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With its majority Catholic population and centuries-old traditions, Mexico is naturally an interesting place to observe Holy Week, the days leading up to Easter. An important time for celebration and reverence in Christianity, Holy Week can also be fascinating for travelers of all faiths looking to experience unique aspects of Mexican culture.
One of the keys to enjoying Holy Week in Mexico, which takes place this year from April 14-20, is to plan ahead. Not only is this an important religious holiday, Holy Week is also when schools close around the nation. Many families travel, filling up hotels in beach destinations as well as the towns and cities where traditional celebrations take place.
Researching and booking in advance is also a good idea for foreign visitors looking to reserve a tour, since there are surprisingly few English-language guided tours that participate in the traditions. But with some knowledge of where the most vibrant celebrations occur, it can still be relatively easy to create a memorable Holy Week vacation in Mexico.
The week is made up of several important days, each of which are visually impressive and represent fascinating traditions. Some destinations stage more elaborate gatherings, especially on Good Friday.
The first event is Palm Sunday, known as “Domingo de Ramos” in Spanish, when Christians commemorate the arrival of Jesus in Jerusalem. Processions in towns across the nation reenact his arrival, and visitors can purchase intricately woven palms. On Maundy Thursday — Jueves Santo — foot-washing ceremonies and mass take place, in honor of the washing of the feet of the apostles.
Good Friday — Viernes Santo — is dedicated to the crucifixion of Christ, and it’s the day when some of the most extravagant commemorations happen in some destinations around Mexico. For travelers, picking the best Holy Week destination often involves choosing the most appealing city to witness Good Friday traditions.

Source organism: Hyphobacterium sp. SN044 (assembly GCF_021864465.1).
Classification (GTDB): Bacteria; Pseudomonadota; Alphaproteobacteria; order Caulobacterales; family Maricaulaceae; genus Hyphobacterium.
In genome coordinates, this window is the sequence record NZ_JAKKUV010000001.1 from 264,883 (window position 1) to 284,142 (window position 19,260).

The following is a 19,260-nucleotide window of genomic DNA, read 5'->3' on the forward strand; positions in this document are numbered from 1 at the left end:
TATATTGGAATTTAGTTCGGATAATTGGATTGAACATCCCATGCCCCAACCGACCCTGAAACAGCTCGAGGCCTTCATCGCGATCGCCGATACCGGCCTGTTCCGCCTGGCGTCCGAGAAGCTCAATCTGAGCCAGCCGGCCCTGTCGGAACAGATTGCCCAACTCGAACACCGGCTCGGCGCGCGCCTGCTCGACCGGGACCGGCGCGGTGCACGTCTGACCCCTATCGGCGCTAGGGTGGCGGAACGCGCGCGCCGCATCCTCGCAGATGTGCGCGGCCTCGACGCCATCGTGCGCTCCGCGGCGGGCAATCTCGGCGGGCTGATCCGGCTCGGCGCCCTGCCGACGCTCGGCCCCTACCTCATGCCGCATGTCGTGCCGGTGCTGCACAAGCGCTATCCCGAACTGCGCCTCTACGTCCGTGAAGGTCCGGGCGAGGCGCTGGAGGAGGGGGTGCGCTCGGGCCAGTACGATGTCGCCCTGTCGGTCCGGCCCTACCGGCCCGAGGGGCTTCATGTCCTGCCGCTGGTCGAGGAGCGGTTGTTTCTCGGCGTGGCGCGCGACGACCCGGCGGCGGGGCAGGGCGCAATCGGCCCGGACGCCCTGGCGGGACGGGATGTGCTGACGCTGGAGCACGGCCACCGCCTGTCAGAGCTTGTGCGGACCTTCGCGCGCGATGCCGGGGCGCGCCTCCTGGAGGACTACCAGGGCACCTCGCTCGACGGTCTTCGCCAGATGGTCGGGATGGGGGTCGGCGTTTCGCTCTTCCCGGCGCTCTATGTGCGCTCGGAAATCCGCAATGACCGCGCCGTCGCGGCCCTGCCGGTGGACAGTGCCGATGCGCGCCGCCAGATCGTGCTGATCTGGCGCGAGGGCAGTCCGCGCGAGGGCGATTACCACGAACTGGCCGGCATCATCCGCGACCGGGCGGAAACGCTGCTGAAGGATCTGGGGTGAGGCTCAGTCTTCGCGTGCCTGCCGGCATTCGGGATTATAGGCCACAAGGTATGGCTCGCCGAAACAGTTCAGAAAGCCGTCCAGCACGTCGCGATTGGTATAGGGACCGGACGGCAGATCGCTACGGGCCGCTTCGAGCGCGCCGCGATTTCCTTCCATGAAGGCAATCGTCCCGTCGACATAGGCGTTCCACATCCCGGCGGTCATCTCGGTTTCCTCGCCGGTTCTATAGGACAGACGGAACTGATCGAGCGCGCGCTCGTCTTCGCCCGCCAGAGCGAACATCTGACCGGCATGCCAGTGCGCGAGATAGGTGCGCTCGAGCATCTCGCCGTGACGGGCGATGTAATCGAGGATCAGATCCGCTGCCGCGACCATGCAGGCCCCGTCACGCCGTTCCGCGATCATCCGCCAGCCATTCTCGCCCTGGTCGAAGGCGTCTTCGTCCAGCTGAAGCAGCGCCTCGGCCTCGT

During Good Friday religious processions, participants carry statues of Christ and the Virgin Mary through the streets. Some communities also stage passion plays; one of the largest is in Iztapalapa, a borough of Mexico City. There, performances start on Palm Sunday and culminate with an especially impressive show on Good Friday, with thousands participating in a cross-bearing procession to a hilltop that represents Calvary.
Also worth visiting for Good Friday are the towns of Cholula, in the state of Puebla, where sand and flower tapestries grace the main square; and both San Miguel de Allende and Oaxaca, where a silent procession carries religious figures through the streets.
Holy Saturday — Sabado de Gloria — offers still more dramatic visuals. In some towns, a representation of Judas is burned in effigy, while in others, participants set fire to cardboard and papier-mache figures representing Satan or — interestingly enough — modern-day politicians.
Easter Sunday — Domingo de Pascua — is the final day of Holy Week, but in most cities, it’s decidedly quieter than the preceding days, with families heading to church for mass.
Among the tour operators that create Holy Week vacations in Mexico are Journey Mexico, which recommends booking as early as possible to assure availability, and Tia Stephanie Tours, which offers a customizable tour to Uruapan, a town in the state of Michoacan that’s known for its handicrafts.
Participants in the Tia Stephanie itinerary will attend a Domingo de Ramos (Palm Sunday) craft fair, which attracts artists from around the region, with opportunities to purchase everything from pottery and baskets to sculptures and wood carvings. Guides provide the backstory of the region’s religious traditions, and they also lead visits to view waterfalls and orchids at Eduardo Ruiz National Park, as well as to small villages along Lake Patzcuaro.
The DetailsJourney Mexico www.journeymexico.com
Tia Stephanie Tourswww.tiastephanietours.com